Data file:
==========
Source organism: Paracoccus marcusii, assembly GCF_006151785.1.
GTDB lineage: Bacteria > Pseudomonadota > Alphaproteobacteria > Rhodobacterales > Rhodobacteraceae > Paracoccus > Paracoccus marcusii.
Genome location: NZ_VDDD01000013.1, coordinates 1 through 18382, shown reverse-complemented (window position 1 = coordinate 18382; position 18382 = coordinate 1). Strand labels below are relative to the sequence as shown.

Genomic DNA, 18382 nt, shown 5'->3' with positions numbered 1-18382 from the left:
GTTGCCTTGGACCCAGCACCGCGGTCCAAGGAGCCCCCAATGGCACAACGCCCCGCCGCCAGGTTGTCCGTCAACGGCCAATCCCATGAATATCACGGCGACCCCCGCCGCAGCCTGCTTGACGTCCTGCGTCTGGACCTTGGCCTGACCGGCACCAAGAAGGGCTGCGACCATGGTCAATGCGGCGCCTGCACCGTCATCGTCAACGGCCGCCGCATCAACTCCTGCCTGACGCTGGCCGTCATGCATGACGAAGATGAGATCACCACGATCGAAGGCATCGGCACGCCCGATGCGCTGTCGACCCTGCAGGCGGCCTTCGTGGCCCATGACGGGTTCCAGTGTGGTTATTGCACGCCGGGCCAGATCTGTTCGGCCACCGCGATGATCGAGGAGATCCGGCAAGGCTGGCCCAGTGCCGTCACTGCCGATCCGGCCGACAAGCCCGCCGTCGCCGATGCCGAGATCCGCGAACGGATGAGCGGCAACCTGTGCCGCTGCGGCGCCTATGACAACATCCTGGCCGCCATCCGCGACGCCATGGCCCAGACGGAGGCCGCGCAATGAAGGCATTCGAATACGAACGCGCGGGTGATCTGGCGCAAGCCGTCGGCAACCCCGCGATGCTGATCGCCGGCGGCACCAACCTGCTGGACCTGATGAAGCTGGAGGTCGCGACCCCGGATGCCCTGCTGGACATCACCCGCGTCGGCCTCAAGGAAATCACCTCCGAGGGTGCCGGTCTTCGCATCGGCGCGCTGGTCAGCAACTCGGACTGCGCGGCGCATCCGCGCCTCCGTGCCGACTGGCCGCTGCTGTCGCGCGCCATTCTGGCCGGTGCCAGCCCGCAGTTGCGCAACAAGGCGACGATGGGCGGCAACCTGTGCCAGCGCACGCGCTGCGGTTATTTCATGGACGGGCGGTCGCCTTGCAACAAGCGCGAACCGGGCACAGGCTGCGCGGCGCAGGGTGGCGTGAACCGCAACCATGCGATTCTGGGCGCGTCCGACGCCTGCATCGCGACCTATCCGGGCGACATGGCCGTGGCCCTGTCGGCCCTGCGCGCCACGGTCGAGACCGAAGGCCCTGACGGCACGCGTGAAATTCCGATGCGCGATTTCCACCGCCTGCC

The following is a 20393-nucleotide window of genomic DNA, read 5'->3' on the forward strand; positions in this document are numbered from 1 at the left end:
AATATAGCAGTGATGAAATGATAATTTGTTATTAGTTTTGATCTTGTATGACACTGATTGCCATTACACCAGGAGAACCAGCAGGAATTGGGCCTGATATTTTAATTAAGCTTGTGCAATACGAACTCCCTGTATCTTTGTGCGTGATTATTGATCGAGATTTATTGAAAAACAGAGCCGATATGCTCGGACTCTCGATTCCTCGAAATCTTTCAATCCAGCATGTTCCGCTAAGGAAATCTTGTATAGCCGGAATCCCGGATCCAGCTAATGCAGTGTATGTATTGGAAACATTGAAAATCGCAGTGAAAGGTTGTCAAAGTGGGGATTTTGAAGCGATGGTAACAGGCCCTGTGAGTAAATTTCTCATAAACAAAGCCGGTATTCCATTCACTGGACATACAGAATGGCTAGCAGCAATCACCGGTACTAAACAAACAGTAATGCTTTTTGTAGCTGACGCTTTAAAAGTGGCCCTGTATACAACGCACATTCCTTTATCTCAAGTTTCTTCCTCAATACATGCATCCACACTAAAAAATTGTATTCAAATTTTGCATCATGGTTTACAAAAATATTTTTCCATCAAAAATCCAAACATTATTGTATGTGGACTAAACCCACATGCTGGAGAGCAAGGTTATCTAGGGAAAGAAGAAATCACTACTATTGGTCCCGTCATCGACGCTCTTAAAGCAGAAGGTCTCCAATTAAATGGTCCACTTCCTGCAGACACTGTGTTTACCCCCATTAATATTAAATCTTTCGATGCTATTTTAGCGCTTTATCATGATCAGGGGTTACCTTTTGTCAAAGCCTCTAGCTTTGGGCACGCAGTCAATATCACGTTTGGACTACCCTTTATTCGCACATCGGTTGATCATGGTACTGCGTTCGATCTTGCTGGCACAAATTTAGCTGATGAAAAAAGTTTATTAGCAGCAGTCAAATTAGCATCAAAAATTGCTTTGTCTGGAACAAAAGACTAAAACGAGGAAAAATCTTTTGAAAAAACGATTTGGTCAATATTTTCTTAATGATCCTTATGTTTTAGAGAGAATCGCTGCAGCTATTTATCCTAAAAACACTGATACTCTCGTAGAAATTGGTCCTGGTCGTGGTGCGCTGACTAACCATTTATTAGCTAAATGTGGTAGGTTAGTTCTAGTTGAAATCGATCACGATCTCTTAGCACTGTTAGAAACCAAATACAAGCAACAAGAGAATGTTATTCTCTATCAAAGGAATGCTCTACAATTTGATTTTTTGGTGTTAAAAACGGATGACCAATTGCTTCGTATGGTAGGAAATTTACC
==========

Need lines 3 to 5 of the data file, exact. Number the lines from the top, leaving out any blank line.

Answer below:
Genome location: NZ_VDDD01000013.1, coordinates 1 through 18382, shown reverse-complemented (window position 1 = coordinate 18382; position 18382 = coordinate 1). Strand labels below are relative to the sequence as shown.

Genomic DNA, 18382 nt, shown 5'->3' with positions numbered 1-18382 from the left:
GTTGCCTTGGACCCAGCACCGCGGTCCAAGGAGCCCCCAATGGCACAACGCCCCGCCGCCAGGTTGTCCGTCAACGGCCAATCCCATGAATATCACGGCGACCCCCGCCGCAGCCTGCTTGACGTCCTGCGTCTGGACCTTGGCCTGACCGGCACCAAGAAGGGCTGCGACCATGGTCAATGCGGCGCCTGCACCGTCATCGTCAACGGCCGCCGCATCAACTCCTGCCTGACGCTGGCCGTCATGCATGACGAAGATGAGATCACCACGATCGAAGGCATCGGCACGCCCGATGCGCTGTCGACCCTGCAGGCGGCCTTCGTGGCCCATGACGGGTTCCAGTGTGGTTATTGCACGCCGGGCCAGATCTGTTCGGCCACCGCGATGATCGAGGAGATCCGGCAAGGCTGGCCCAGTGCCGTCACTGCCGATCCGGCCGACAAGCCCGCCGTCGCCGATGCCGAGATCCGCGAACGGATGAGCGGCAACCTGTGCCGCTGCGGCGCCTATGACAACATCCTGGCCGCCATCCGCGACGCCATGGCCCAGACGGAGGCCGCGCAATGAAGGCATTCGAATACGAACGCGCGGGTGATCTGGCGCAAGCCGTCGGCAACCCCGCGATGCTGATCGCCGGCGGCACCAACCTGCTGGACCTGATGAAGCTGGAGGTCGCGACCCCGGATGCCCTGCTGGACATCACCCGCGTCGGCCTCAAGGAAATCACCTCCGAGGGTGCCGGTCTTCGCATCGGCGCGCTGGTCAGCAACTCGGACTGCGCGGCGCATCCGCGCCTCCGTGCCGACTGGCCGCTGCTGTCGCGCGCCATTCTGGCCGGTGCCAGCCCGCAGTTGCGCAACAAGGCGACGATGGGCGGCAACCTGTGCCAGCGCACGCGCTGCGGTTATTTCATGGACGGGCGGTCGCCTTGCAACAAGCGCGAACCGGGCACAGGCTGCGCGGCGCAGGGTGGCGTGAACCGCAACCATGCGATTCTGGGCGCGTCCGACGCCTGCATCGCGACCTATCCGGGCGACATGGCCGTGGCCCTGTCGGCCCTGCGCGCCACGGTCGAGACCGAAGGCCCTGACGGCACGCGTGAAATTCCGATGCGCGATTTCCACCGCCTGCC